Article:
A modern lecture hall at the Faculty of Industrial Design Engineering.
The modernisation of lecture halls is in full swing. It is part of the so-called transformation plan launched in 2015. In that year, it was decided that the majority of the faculties’ lecture halls (180 in total) would become part of a large, centrally managed pool of rooms, meaning that the available space could be used more efficiently. As such, lecturers and students are no longer tied to their own faculty building.
Swarming around campus, they are assigned rooms to match group size and teaching method. This means that lecturers have to get used to teaching in different rooms all the time. How do you turn the light on and off? And how do you hook up your laptop? It’s different everywhere. All the rooms are therefore being redesigned according to a standard plan. This transformation plan is due to be completed in 2024.
Last summer, it was CEG’s turn. Themara Bogerd from Education Logistics and Paul Uiterdijk from CRE Strategic Campus Management were closely involved in the metamorphosis. We caught up with them in hall A at CEG.
The first thing we noticed are the new chairs, which offer just a little more leg room and all have power sockets. Felt wall lining provides better acoustics. The control panel is also new. It is exactly the same as the control panel used in other lecture halls that have already been revamped. In the corner there’s a smartboard. But, surprisingly, the chalkboards haven’t disappeared.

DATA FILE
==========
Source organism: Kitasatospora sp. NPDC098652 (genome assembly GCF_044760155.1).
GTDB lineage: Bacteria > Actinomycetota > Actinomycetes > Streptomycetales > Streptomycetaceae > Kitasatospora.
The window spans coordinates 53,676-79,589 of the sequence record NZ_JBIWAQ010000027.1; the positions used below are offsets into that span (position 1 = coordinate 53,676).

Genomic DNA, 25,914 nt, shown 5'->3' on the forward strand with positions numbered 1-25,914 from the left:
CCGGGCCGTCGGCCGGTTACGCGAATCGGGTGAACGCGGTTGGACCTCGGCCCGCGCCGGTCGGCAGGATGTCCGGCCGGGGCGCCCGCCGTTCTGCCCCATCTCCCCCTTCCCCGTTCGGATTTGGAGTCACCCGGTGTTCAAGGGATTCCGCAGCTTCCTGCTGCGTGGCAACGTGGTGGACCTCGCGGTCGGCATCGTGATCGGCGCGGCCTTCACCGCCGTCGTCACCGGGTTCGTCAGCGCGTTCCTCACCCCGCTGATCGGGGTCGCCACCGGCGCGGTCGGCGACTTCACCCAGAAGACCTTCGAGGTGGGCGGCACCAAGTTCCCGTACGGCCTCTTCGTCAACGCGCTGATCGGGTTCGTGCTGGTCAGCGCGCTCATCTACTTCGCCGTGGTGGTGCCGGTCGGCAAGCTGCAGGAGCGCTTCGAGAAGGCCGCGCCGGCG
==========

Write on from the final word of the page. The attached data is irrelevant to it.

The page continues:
“Never force people to use new technology, expecting someone who has always used chalk to start using a smart board overnight,” says Uiterdijk. “We set up a programme to help lecturers who want to make the switch,” adds Bogerd. “At the start of each new quarter, we find out which lecturers haven’t been assigned to a room before. We offer them training, which covers both the technical side of using digital tools as well as teaching skills. But they can still use chalk if they want. Some lecturers will always prefer to fill an entire chalkboard with notes and formulas.”